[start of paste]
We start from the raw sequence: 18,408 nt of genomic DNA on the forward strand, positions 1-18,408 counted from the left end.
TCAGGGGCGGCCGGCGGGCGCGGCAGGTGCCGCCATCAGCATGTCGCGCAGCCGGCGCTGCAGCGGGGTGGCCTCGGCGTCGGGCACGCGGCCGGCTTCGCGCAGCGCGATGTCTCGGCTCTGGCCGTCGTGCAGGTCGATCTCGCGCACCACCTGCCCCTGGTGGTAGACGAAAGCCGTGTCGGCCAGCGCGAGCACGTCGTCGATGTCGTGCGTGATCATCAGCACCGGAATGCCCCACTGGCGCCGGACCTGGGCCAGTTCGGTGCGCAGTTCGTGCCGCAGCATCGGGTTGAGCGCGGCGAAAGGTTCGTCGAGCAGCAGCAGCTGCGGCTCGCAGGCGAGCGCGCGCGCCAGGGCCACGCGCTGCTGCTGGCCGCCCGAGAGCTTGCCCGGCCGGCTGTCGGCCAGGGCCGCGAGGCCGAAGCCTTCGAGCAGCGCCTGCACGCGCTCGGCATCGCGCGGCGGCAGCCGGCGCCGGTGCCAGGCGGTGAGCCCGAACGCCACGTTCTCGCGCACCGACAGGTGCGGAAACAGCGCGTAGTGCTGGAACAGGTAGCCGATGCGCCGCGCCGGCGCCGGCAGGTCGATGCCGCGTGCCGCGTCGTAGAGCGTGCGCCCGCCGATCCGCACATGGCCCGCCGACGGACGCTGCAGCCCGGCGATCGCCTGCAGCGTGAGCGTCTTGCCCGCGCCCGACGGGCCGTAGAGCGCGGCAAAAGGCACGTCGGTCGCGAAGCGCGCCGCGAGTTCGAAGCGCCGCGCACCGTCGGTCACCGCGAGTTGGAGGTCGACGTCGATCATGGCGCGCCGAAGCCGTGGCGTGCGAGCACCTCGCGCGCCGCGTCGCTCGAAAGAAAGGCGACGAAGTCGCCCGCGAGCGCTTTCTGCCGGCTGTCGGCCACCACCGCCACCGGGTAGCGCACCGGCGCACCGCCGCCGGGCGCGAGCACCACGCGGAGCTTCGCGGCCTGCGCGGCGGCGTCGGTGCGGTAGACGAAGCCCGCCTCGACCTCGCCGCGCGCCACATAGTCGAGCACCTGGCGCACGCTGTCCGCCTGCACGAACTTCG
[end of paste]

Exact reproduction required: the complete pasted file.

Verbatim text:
We start from the raw sequence: 18,408 nt of genomic DNA on the forward strand, positions 1-18,408 counted from the left end.
TCAGGGGCGGCCGGCGGGCGCGGCAGGTGCCGCCATCAGCATGTCGCGCAGCCGGCGCTGCAGCGGGGTGGCCTCGGCGTCGGGCACGCGGCCGGCTTCGCGCAGCGCGATGTCTCGGCTCTGGCCGTCGTGCAGGTCGATCTCGCGCACCACCTGCCCCTGGTGGTAGACGAAAGCCGTGTCGGCCAGCGCGAGCACGTCGTCGATGTCGTGCGTGATCATCAGCACCGGAATGCCCCACTGGCGCCGGACCTGGGCCAGTTCGGTGCGCAGTTCGTGCCGCAGCATCGGGTTGAGCGCGGCGAAAGGTTCGTCGAGCAGCAGCAGCTGCGGCTCGCAGGCGAGCGCGCGCGCCAGGGCCACGCGCTGCTGCTGGCCGCCCGAGAGCTTGCCCGGCCGGCTGTCGGCCAGGGCCGCGAGGCCGAAGCCTTCGAGCAGCGCCTGCACGCGCTCGGCATCGCGCGGCGGCAGCCGGCGCCGGTGCCAGGCGGTGAGCCCGAACGCCACGTTCTCGCGCACCGACAGGTGCGGAAACAGCGCGTAGTGCTGGAACAGGTAGCCGATGCGCCGCGCCGGCGCCGGCAGGTCGATGCCGCGTGCCGCGTCGTAGAGCGTGCGCCCGCCGATCCGCACATGGCCCGCCGACGGACGCTGCAGCCCGGCGATCGCCTGCAGCGTGAGCGTCTTGCCCGCGCCCGACGGGCCGTAGAGCGCGGCAAAAGGCACGTCGGTCGCGAAGCGCGCCGCGAGTTCGAAGCGCCGCGCACCGTCGGTCACCGCGAGTTGGAGGTCGACGTCGATCATGGCGCGCCGAAGCCGTGGCGTGCGAGCACCTCGCGCGCCGCGTCGCTCGAAAGAAAGGCGACGAAGTCGCCCGCGAGCGCTTTCTGCCGGCTGTCGGCCACCACCGCCACCGGGTAGCGCACCGGCGCACCGCCGCCGGGCGCGAGCACCACGCGGAGCTTCGCGGCCTGCGCGGCGGCGTCGGTGCGGTAGACGAAGCCCGCCTCGACCTCGCCGCGCGCCACATAGTCGAGCACCTGGCGCACGCTGTCCGCCTGCACGAACTTCG